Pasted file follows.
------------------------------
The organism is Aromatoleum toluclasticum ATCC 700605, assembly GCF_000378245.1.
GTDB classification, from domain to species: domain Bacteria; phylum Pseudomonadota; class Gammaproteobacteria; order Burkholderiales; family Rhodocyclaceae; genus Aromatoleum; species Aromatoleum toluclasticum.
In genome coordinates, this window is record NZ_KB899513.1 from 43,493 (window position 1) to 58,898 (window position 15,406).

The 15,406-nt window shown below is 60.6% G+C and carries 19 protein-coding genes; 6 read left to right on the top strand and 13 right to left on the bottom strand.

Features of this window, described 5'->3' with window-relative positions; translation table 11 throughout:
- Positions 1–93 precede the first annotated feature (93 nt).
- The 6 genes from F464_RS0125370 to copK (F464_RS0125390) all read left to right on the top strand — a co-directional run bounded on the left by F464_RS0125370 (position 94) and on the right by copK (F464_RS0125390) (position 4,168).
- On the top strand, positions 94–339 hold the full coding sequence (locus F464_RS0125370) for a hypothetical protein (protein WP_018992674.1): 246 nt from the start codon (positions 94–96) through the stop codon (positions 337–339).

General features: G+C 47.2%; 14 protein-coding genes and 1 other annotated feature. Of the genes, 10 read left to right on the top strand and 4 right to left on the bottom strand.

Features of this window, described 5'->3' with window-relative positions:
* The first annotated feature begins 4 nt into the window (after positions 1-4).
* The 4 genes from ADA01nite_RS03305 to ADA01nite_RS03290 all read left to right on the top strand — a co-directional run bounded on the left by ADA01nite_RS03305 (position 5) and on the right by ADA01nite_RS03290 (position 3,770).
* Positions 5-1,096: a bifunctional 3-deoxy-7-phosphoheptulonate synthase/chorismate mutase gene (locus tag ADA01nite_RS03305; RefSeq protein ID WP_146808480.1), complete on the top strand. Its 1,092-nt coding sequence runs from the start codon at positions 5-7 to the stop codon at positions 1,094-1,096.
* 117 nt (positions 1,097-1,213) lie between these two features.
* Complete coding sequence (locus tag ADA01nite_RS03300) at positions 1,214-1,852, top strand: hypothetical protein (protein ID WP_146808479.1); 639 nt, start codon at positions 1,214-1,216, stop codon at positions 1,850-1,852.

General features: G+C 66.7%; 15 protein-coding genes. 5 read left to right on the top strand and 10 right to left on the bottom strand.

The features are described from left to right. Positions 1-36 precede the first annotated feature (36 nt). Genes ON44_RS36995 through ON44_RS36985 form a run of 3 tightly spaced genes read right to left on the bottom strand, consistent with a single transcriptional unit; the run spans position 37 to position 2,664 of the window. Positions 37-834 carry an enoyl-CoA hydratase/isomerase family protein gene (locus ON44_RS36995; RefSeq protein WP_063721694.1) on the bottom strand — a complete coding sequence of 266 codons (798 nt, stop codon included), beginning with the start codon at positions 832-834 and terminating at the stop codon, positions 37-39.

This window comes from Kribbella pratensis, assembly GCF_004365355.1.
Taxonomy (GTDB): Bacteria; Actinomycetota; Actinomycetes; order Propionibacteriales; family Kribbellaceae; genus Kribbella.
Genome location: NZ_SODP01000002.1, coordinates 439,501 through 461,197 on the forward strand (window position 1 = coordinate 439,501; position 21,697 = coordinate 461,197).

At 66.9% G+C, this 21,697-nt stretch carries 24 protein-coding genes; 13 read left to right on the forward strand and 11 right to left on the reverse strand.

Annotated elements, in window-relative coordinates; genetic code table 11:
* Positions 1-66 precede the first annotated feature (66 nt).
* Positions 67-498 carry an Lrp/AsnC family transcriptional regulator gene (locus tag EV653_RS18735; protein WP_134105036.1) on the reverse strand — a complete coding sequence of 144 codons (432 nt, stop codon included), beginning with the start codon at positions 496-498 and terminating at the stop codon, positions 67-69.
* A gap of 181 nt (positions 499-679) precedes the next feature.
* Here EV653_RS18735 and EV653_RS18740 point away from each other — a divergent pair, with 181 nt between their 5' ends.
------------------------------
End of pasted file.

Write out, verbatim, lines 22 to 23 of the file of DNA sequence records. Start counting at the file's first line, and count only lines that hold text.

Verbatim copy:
Annotated elements, in window-relative coordinates; genetic code table 11:
* Positions 1-66 precede the first annotated feature (66 nt).